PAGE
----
Early Friday morning, around midnight, Andrew Ned had no idea that in less than 24 hours that his house would be one of approximately 25 South Buffalo homes without gas service.
In his basement, water surrounded Ned's brand new furnace, along with his brand new water tank, in the home he's been renovating for months.
"I was here, it was great," said Ned, "but this morning I just got a call from a neighbor, saying 'Drop in right now because water is coming up.'"
When he arrived back at his home at 10:30 in the morning, it was all ruined.
Ned's plans to make his home livable in a months time are now pushed back indefinitely.
"It's all gone now," he said, before wading back into the water to continue pumping out his basement.
Water climbed to about four feet high in Ned's home, and for his neighbors across the street, another three-and-half feet of water, even though they'd been prepared.
Alan Schalck was called by his family friends to come help out; he said they had no choice but to jump right to action.
"We need to get this water out of the basement so that when these cold temperatures do come, we're not going to have freezing problems," Schalck said, as three hoses pumped water into the gutter in the early afternoon Friday. "Eventually it's going to freeze the plumbing, and it can make matters a lot worse than what it is right now."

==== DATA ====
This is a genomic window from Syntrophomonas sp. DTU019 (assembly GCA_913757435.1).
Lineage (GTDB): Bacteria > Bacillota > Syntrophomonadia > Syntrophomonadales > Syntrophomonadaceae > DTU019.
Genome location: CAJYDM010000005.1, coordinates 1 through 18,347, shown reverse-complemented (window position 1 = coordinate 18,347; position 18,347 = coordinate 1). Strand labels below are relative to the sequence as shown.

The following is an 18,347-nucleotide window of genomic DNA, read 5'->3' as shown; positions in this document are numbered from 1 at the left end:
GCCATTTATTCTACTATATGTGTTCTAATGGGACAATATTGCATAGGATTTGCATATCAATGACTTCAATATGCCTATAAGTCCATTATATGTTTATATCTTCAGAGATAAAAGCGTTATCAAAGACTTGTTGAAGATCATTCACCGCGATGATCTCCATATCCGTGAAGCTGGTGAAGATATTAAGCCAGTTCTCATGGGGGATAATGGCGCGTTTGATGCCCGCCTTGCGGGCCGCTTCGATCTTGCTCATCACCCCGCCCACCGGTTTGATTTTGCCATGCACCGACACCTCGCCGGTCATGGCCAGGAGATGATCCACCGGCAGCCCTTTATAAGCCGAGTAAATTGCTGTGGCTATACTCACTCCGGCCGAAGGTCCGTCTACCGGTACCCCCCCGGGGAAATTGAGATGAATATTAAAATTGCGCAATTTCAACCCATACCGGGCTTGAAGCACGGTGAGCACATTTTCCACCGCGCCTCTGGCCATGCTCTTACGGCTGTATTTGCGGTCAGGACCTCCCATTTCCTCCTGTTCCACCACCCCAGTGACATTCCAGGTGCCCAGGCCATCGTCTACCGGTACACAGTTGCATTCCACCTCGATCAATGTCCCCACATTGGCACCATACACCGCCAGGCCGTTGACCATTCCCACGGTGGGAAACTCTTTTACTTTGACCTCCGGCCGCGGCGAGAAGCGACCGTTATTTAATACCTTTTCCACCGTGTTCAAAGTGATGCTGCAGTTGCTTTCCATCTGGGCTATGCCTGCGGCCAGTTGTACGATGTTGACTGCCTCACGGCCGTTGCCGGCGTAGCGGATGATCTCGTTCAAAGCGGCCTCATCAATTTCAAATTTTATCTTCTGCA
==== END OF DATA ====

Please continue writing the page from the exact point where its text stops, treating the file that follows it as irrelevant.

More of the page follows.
With the return of cold temperatures and new snowfall, having no gas powered heat can be dangerous for Western New Yorkers who have already spent all day removing water.
But as residents like Ned and Schalck's friends and family continue to assess the damages of such quick flooding conditions, their expenses will quickly climb into the thousands.
Ned said it will take much longer than one weekend to get back on track toward normalcy.
"I know I lost lots of money, there is no way you can get a furnace now in winter time," said Ned. "So I won't be living in this house for a while."
Tosh-Collins will welcome people into their emergency warming station until 10:00 Friday evening; Winchester Elementary will give people a warm place to sleep overnight.